As part of my service to our country I became a qualified to wield a firearm as a weapon, a skill I thankfully never put to use. I am married to a Federal Special Agent. Guns are a part of my life. That said, I will never be a person who wields a gun for sport. Like my pal Amanda over at Parenting by Dummies, I’d rather spend my extra cash on shoes! Cute shoes are my thing, but I do come from a family of people who hunt and I would never seek to deprive them of that.  I am anything but an “Anti-Gun Liberal”.

What I am is confused. I’m confused by the whole concept of the need to have a gun that is capable of  firing dozens of rounds in mere seconds. I get that guns don’t kill people, bad people kill people. But why would you want to have a weapon available to a bad person -either legally owned or illegally obtained-  that could allow them to deliver maximum destruction with minimum effort? At what point did the right to bear arms become the right to bear an arm that can shoot through the body armor that is intended to protect my husband while he is trying to protect us?

A week or so ago I joined several Maryland parents who blog, Governor Martin O’Malley and members of his staff to discuss several issues that our state is facing. One of those issues was the Governor’s Gun Safety Proposal. The first thing I noticed it that it isn’t called “Gun Control” rather it is an approach to guns that focuses not on “controlling” the issue but on attempting to bring about safety measures that may just help to cut back on some of the world changing tragedies that come from the hands of those wielding guns to do harm to others.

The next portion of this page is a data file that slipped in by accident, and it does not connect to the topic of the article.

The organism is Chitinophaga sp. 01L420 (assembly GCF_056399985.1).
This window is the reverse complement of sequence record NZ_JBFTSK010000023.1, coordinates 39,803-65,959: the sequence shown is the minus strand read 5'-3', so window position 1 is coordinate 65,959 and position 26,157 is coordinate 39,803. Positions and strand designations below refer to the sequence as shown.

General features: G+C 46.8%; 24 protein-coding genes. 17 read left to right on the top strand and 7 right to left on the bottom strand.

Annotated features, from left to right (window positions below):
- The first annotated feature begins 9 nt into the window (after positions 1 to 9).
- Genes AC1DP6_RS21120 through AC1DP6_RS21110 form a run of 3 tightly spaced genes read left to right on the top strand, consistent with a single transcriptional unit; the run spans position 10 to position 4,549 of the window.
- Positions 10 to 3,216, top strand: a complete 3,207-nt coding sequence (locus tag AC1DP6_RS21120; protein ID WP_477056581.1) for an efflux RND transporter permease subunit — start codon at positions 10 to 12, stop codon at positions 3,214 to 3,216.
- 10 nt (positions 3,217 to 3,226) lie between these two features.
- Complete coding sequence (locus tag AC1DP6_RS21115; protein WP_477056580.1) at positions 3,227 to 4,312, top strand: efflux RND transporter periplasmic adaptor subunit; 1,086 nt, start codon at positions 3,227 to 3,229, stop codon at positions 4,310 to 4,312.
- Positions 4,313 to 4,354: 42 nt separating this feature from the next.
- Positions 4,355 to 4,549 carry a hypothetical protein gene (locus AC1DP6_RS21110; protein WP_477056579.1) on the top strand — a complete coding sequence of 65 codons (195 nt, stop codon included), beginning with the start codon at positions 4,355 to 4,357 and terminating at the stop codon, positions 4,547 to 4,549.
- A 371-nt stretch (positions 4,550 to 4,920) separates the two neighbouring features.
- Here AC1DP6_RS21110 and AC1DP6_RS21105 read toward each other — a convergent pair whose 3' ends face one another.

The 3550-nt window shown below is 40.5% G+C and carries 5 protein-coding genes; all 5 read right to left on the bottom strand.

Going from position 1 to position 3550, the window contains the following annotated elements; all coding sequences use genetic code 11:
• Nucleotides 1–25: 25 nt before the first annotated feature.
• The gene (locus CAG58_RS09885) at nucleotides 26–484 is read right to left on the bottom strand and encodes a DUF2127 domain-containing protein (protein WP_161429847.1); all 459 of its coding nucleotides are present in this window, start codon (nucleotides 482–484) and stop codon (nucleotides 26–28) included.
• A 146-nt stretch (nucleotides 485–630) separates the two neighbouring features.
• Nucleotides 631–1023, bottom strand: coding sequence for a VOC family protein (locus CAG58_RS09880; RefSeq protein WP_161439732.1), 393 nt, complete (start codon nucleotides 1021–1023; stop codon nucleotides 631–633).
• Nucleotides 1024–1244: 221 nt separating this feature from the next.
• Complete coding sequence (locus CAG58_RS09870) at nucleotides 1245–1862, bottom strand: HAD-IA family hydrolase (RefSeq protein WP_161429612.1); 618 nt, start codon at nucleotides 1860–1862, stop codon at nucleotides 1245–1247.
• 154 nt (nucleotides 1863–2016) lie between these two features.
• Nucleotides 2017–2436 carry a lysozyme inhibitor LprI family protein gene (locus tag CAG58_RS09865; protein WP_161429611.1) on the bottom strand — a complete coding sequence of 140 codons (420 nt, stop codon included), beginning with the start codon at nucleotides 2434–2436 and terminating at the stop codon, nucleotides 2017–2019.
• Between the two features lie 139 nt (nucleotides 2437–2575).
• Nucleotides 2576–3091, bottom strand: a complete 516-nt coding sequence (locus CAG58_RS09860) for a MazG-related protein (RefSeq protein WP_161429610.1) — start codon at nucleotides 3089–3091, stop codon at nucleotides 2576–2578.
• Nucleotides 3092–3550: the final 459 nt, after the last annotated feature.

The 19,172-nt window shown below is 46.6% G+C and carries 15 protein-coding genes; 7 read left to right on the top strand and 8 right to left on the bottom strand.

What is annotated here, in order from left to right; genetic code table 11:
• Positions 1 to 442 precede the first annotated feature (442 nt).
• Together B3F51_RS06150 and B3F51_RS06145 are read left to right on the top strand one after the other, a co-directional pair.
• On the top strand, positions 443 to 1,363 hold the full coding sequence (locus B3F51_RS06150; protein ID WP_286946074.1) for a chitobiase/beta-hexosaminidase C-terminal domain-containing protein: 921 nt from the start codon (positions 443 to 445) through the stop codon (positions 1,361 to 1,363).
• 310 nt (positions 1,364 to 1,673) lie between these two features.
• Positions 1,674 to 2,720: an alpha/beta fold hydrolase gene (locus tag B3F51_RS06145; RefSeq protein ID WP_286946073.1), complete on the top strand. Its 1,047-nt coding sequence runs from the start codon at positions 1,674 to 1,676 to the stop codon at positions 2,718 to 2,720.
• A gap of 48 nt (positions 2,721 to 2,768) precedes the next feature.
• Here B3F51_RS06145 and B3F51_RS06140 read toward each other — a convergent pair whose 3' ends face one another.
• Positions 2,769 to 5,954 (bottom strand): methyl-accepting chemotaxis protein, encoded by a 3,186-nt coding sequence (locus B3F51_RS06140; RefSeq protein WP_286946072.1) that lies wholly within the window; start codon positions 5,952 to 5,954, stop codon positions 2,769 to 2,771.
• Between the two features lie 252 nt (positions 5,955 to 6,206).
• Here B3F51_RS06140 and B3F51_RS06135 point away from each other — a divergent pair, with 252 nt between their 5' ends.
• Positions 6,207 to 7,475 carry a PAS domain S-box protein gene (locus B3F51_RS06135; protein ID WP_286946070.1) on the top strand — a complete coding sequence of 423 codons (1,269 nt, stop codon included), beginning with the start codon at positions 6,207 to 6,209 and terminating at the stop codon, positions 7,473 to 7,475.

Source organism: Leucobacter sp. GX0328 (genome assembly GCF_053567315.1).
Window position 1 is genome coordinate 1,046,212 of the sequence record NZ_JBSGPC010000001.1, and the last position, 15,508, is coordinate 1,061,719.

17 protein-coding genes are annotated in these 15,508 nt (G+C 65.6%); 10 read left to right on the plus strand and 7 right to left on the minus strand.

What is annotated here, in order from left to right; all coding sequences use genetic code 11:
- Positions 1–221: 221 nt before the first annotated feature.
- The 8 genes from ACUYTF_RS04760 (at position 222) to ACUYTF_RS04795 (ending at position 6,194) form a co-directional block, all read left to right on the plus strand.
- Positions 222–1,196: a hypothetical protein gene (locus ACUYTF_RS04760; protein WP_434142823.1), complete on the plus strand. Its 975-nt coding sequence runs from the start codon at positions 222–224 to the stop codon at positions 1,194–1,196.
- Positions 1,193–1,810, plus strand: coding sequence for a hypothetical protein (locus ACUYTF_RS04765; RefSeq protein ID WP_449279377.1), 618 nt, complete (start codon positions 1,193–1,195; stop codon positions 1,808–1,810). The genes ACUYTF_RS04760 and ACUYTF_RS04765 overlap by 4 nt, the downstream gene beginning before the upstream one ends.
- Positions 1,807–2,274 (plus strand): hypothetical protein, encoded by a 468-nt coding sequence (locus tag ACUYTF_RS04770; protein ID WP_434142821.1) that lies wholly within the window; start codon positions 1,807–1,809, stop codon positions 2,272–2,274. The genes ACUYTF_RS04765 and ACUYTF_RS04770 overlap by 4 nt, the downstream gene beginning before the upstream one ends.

“Progress is a choice. So long as gun violence continues to take the lives of our fellow Marylanders, there are choices we must make together to protect our children, our families and law enforcement personnel who put themselves in harm’s way every day,” said Governor O’Malley. “Today, we’re putting forward a comprehensive set of public safety initiatives that will improve the safety at our schools, make meaningful mental health reforms, and enact common-sense gun safety measures like banning military-style assault weapons and limiting high-capacity magazines.”

My take-aways from discussing this issue with Governor O’Malley were…

The Gun Safety Proposal is not aimed at hunters. The Governor understands and respects the traditions of hunters and sportsmen in Maryland. That’s why they have explicitly carved out shotguns and rifles from the licensing requirements of the bill.